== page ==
The Ninth Philosophy: DIY Personal Finance

By Jimmy Turner, MD
The Physician Philosopher

Some of the links on this page are affiliate links that will go towards the TPP Charitable Cause. Please see my disclosure for more details.

With an assets under management (AUM) fee typically around 1%, the average fee-based financial advisor will cost you more than $10 million over the standard 30 year career and 30 year retirement (assuming an annual savings rate of $50,000 at 6% growth).  That’s a huge number that I learned from the WCI course!

I often ask people, “Do you think you are dumb enough, if you put just a little time in, to make 10 million dollars worth of mistakes?”  The point I am trying to make is that, with just a little bit of do-it-yourself elbow grease spent on personal finance education, you can be your own financial advisor.  Today we will discuss exactly how to go about this!

Much of this can be found on my Do-It-Yourself Personal Finance Page! Here are the steps (they are similar to medical training)

  1. Go to “DIY personal finance school”: Read one or two solid personal finance books to form your foundation. [No, this doesn’t imply that you will have the same amount of knowledge as a financial advisor, but you don’t need as much….you need enough to DIY].
  2. Continue your financial education:
    1. Keep up on the primary literature: Each week, follow a personal finance blog.  You can choose one that is focused on medical professionals, FIRE (Financial Independence Retire Early), or destroying debt.  Regardless, it is good to keep up on current actions.
    2. Keep your blinders on:  Read one or two more books each year on the topic to remind yourself why you are doing what you are doing.

Building Blocks

I could certainly give you a step by step guide as to what exactly you should do to start your personal finances for most students, residents, and starting attending physicians.  That won’t really get you to “buy-in,” because you won’t know the “why.”  [I do plan on making primers for each of these groups of people at some point on this website, though].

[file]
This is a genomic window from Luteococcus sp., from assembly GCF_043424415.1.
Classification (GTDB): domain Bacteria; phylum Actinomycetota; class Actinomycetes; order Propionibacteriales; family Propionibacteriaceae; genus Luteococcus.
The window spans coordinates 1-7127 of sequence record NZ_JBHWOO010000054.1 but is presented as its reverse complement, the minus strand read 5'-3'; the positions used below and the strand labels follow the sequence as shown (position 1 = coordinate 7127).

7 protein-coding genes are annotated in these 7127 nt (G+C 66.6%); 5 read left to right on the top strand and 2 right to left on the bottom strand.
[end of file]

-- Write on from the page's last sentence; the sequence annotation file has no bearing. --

The briefest way to understand enough personal finance to advise yourself is to start with a solid book.  This will help provide you a firm foundation for your personal finance knowledge.  You don’t need to read a ton of books, but you do need to read one or two really good ones!  These will be your building blocks for your financial independence!

Books to Begin the Journey

A Random Walk Down Wall StreetFor most people that approach me about learning more about personal finance I recommend them to start where I started, which is with Boglehead’s Guide to Investing.  The reason for this is because most people asking me for information on this topic are in the medical field and don’t have a lot of time to commit to learning this stuff.  The Boglehead’s book is short (doesn’t take long to read) and to the point.  It is also written by the followers of John Bogle, the man who started Vanguard.  They have all reached financial independence and are just trying to spread useful knowledge. In fact, they encourage you to give your book to someone else when you are done instead of buying a new one.

If you want to tackle a more robust book that includes the historical perspective behind passive index-fund investing in addition to definitively convincing you that index-fund investing is the way to go, I recommend A Random Walk Down Wall Street.  This book has a ton of useful stuff in it (in addition to proving that Monkeys are just as good as hedge fund managers at picking stocks). My favorite chapter is on the behavioral science behind investing.  [Full book review to come later]. That said it is a book with a lot more depth and, as such, takes a longer time to read. It’s apologetics for index fund investing is impressive, though.